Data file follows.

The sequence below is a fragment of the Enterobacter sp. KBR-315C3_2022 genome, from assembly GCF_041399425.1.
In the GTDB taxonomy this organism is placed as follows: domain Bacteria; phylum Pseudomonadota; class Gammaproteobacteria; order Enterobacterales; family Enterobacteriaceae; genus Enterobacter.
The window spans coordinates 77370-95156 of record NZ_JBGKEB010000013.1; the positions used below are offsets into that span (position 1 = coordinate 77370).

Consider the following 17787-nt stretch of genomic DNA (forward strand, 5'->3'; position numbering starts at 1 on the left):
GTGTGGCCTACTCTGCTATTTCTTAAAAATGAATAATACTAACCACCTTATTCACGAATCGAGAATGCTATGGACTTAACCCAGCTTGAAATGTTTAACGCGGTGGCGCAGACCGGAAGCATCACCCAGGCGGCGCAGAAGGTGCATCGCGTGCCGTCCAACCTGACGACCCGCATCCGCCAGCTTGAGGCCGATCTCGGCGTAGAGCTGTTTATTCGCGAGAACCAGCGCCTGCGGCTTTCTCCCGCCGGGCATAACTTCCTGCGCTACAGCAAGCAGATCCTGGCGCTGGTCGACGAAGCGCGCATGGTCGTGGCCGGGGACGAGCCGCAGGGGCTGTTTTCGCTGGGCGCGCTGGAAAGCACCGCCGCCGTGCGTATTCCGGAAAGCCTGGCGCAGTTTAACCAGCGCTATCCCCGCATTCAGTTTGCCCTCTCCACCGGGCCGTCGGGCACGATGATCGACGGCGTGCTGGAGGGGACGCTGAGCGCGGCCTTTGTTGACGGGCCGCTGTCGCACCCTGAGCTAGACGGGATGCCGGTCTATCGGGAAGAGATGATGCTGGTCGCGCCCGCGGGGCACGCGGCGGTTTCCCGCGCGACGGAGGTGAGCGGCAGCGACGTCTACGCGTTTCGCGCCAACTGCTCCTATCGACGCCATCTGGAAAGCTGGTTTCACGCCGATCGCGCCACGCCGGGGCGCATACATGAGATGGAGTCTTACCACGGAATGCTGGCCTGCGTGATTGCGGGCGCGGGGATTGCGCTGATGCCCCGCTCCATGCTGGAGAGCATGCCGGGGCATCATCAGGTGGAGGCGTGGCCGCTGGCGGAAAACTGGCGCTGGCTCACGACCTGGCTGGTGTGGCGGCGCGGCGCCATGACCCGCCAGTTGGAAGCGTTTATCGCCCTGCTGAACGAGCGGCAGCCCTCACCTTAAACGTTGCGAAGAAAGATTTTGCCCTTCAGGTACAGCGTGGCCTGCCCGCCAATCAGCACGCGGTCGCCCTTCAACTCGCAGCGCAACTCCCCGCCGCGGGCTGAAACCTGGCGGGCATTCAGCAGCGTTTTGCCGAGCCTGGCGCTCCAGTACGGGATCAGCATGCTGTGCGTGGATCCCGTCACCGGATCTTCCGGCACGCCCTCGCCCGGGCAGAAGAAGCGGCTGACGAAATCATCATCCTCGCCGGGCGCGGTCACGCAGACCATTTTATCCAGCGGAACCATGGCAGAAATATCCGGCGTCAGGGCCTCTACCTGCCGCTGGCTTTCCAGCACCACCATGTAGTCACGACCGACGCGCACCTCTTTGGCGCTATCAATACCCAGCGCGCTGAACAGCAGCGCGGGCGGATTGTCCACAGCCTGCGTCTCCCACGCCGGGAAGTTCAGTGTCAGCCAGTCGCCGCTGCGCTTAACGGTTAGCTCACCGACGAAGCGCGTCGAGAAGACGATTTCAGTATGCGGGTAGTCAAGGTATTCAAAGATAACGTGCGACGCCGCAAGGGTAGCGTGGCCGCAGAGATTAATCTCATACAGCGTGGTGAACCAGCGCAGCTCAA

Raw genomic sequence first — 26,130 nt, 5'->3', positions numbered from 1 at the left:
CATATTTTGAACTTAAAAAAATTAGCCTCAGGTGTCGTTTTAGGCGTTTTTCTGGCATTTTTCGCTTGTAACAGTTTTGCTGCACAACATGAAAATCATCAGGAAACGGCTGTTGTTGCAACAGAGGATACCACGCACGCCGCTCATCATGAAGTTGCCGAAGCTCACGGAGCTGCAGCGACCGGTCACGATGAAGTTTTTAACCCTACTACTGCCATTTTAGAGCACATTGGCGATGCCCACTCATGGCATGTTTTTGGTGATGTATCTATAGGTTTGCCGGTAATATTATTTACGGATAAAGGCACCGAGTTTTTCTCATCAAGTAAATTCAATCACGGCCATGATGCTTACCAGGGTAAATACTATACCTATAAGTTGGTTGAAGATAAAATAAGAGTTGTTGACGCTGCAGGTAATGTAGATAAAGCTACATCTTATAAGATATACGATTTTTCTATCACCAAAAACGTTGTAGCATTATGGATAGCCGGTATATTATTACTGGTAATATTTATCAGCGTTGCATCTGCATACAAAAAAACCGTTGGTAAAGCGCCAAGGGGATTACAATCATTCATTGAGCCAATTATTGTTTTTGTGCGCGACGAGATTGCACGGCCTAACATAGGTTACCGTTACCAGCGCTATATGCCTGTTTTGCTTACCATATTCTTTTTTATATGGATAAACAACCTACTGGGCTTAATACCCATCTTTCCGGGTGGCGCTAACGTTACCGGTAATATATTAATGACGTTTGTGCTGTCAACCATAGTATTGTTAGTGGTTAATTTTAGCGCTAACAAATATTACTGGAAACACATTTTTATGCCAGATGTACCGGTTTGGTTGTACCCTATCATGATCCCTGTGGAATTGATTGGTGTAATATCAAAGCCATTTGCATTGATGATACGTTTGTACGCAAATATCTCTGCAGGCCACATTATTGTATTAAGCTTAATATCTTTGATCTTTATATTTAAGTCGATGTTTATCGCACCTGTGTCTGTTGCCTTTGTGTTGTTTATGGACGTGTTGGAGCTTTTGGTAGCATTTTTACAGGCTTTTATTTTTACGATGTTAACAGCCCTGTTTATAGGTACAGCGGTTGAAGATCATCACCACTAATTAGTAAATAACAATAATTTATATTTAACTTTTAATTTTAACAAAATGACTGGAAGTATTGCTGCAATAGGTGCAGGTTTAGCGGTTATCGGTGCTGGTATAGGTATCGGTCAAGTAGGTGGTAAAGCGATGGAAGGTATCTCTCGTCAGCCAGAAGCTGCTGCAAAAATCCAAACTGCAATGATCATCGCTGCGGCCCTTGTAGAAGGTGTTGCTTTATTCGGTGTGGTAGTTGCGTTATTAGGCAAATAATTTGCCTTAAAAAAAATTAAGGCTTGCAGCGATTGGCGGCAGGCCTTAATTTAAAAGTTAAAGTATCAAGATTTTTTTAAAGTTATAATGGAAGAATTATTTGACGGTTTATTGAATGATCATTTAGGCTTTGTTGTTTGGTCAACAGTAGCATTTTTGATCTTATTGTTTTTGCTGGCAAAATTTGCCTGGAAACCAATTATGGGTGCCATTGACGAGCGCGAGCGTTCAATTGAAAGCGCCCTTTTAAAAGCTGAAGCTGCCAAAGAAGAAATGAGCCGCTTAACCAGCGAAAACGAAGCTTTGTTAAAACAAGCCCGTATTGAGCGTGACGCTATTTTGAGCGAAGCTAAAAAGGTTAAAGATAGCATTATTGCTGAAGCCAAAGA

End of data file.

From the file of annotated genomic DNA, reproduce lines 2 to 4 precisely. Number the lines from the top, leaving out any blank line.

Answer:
In the GTDB taxonomy this organism is placed as follows: domain Bacteria; phylum Pseudomonadota; class Gammaproteobacteria; order Enterobacterales; family Enterobacteriaceae; genus Enterobacter.
The window spans coordinates 77370-95156 of record NZ_JBGKEB010000013.1; the positions used below are offsets into that span (position 1 = coordinate 77370).

Consider the following 17787-nt stretch of genomic DNA (forward strand, 5'->3'; position numbering starts at 1 on the left):